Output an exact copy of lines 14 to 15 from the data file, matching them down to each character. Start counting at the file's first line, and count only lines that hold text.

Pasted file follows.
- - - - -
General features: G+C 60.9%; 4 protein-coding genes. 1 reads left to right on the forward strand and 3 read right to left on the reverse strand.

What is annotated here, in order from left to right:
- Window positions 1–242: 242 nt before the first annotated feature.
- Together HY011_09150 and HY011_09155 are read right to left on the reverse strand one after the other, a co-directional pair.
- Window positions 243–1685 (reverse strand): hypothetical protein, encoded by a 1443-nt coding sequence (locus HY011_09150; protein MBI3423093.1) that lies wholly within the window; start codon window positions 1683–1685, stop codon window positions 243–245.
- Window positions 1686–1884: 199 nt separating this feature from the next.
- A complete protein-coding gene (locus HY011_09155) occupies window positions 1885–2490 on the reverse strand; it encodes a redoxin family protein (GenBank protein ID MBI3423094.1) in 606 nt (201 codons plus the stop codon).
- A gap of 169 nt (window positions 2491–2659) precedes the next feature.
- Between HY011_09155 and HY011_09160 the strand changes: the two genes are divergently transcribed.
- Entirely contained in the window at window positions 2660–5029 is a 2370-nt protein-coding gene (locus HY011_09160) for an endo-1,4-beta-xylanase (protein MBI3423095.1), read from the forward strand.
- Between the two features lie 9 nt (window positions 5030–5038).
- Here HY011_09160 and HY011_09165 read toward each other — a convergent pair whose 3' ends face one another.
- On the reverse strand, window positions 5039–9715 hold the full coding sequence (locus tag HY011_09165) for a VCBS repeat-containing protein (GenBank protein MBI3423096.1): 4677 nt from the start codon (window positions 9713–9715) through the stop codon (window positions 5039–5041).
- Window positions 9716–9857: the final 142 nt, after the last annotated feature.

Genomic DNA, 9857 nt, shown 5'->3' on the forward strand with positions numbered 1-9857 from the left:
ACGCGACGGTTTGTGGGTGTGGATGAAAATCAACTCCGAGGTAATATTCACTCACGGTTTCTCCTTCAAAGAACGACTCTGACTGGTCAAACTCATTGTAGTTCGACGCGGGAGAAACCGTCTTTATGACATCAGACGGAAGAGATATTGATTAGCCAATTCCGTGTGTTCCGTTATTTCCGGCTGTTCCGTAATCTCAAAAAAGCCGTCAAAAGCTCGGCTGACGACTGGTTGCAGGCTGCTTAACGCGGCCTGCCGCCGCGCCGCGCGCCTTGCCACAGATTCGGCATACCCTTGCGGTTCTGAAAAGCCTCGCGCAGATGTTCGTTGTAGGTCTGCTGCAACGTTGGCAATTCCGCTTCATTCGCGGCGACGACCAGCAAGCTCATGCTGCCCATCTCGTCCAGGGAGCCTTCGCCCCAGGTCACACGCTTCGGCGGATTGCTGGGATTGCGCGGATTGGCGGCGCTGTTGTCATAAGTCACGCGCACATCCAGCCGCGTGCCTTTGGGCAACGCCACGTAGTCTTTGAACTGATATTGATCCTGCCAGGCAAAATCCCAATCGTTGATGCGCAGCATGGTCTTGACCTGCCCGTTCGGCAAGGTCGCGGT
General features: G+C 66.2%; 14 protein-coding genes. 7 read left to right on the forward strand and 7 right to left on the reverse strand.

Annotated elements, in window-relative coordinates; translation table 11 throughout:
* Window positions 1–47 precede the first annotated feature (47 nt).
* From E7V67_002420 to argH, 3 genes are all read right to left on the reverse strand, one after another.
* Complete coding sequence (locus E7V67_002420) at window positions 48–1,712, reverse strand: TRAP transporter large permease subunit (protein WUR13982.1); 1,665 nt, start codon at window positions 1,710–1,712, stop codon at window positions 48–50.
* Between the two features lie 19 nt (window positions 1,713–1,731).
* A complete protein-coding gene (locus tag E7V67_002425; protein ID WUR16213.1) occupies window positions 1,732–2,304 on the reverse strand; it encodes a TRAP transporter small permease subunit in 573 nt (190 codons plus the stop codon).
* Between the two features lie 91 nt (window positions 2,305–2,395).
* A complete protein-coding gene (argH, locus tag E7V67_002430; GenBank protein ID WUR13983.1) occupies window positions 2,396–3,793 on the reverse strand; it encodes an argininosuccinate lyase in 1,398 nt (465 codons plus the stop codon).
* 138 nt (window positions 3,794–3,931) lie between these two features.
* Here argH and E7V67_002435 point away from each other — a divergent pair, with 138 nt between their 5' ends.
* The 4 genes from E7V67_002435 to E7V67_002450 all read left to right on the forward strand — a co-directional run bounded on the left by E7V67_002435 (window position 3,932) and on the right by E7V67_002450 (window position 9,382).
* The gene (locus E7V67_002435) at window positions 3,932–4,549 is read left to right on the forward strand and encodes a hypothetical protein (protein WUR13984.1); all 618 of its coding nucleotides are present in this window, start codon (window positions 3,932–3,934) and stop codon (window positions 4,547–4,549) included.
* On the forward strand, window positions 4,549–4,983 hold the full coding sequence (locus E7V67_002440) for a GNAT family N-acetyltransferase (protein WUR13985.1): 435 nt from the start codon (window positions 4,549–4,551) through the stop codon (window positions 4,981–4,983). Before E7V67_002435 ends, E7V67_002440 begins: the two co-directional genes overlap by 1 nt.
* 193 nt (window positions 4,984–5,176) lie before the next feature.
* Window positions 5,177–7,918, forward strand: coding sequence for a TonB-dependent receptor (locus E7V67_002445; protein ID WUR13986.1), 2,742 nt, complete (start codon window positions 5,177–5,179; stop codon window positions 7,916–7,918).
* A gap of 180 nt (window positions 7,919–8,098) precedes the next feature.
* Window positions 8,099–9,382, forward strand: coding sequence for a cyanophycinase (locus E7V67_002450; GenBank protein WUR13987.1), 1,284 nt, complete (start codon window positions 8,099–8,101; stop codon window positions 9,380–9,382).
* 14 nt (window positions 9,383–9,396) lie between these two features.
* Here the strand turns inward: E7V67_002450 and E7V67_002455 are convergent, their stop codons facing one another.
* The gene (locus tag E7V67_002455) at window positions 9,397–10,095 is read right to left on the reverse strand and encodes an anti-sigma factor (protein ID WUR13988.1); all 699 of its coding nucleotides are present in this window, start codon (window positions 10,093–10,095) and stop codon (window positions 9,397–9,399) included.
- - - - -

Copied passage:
- Window positions 9716–9857: the final 142 nt, after the last annotated feature.

Genomic DNA, 9857 nt, shown 5'->3' on the forward strand with positions numbered 1-9857 from the left: